Anthony’s problem is that he is one man with one old car and a district over 300 miles from side to side. His ambition is to reach the remotest villages, communities with no access to safe places to save or capital to borrow for productive investment.  But reaching just one of these villages can be a day-long trip, and impossible in the rainy season. If Anthony were trying to operate the ‘traditional’ form of microcredit, holding monthly loan disbursement and repayment meetings, the job would be impossible. Not even mobile money transfers, the answer in many remote communities, would work in Nangarua. We met one enterprising young man who had built a shelf into a tree on which to stand mobile phones – the only place in the village to get good reception!

Fortunately, Anthony’s model of microfinance is more about capacity-building and releasing the resources already in the village, and for that you don’t need regular access to the bank or even reliable mobile phone signals. Anthony’s role is to train the villagers to manage their own money, channelling surpluses from one household to meet demands for credit in another, and generating dividends to be shared amongst the group at the same time. Once the group is strong, Anthony only needs to visit to deliver refresher training and check up on the progress; he can move on to a new village to liberate their resources and talents too. In time, one of the banks will open a small agency in one of the larger villages, realising there’s a whole population with savings and credit needs ready to become their customers. But until then, at least the people of Nangarua can operate their own village bank – and keep the dividends for themselves.

Thursday, June 13th, 2013


Ten years ago, Catherine was making a small living buying fish from local fishermen and selling them at a nearby market. She thenCatherine MLF received her first loan from MicroLoan Foundation, which she initially used to buy a net to allow her to fish herself. After a string of successive loans, Catherine made enough money  from her increased  fish sales to purchase several boats, and now has several fishermen working for her, catching fish which she sells at the local market.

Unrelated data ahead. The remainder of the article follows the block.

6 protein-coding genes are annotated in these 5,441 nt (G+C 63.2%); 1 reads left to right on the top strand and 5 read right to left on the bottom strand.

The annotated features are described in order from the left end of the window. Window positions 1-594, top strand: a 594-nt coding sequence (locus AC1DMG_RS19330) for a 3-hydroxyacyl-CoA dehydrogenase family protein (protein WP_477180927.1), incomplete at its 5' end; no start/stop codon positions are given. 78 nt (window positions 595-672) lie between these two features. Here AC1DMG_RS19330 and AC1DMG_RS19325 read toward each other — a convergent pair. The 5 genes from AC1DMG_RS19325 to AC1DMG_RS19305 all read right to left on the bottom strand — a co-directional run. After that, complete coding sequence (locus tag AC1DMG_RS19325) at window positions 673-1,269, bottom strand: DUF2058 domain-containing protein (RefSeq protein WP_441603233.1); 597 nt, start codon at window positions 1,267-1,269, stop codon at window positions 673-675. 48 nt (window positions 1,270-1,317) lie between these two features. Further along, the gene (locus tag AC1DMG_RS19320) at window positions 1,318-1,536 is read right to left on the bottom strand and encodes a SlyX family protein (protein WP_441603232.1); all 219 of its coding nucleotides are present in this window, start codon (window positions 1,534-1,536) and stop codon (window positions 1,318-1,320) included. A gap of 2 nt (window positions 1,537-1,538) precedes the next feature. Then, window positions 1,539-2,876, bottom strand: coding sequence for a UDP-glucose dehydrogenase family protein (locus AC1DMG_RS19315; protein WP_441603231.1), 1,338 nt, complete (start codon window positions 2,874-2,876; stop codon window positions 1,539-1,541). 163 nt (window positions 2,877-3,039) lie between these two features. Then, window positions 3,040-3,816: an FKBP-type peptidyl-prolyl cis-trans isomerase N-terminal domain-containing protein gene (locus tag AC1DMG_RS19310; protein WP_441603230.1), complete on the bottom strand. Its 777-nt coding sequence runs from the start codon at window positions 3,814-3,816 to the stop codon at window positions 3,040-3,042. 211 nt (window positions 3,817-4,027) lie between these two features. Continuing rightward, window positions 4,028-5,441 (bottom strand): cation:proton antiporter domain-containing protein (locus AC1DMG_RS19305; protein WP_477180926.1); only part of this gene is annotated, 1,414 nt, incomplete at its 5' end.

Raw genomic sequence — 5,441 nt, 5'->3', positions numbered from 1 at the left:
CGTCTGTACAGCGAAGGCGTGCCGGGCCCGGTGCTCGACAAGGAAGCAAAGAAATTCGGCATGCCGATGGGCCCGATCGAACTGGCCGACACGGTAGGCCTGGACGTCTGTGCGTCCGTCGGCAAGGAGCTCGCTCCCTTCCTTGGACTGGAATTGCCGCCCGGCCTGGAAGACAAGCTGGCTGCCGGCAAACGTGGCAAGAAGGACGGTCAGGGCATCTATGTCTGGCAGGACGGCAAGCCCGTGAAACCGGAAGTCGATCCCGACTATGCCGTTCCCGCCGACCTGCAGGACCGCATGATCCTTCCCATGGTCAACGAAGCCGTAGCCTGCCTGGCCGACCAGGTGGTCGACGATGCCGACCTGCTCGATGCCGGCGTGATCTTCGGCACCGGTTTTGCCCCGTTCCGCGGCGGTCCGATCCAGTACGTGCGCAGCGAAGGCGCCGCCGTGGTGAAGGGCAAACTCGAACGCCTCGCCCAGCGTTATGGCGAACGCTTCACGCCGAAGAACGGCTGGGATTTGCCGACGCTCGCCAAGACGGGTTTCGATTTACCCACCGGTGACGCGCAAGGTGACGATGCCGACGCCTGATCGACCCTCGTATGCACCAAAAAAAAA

The impact the loans and training Catherine has received have had on her life cannot be underestimated. She has saved enough money to build her own house, housing 18 members of her family. She pays for her grandchildren to go to school, and financially supports various other extended family members.

More recently, Catherine has bought and installed a water tap outside her house. She also buys and sells goats, and is planning to purchase some land nearby and build a house which she can rent out for a profit.

Understandably, Ambrose, Catherine’s husband, is incredibly proud of her.

As she says herself, none of this would have been possible without the help of MicroLoan  Foundation.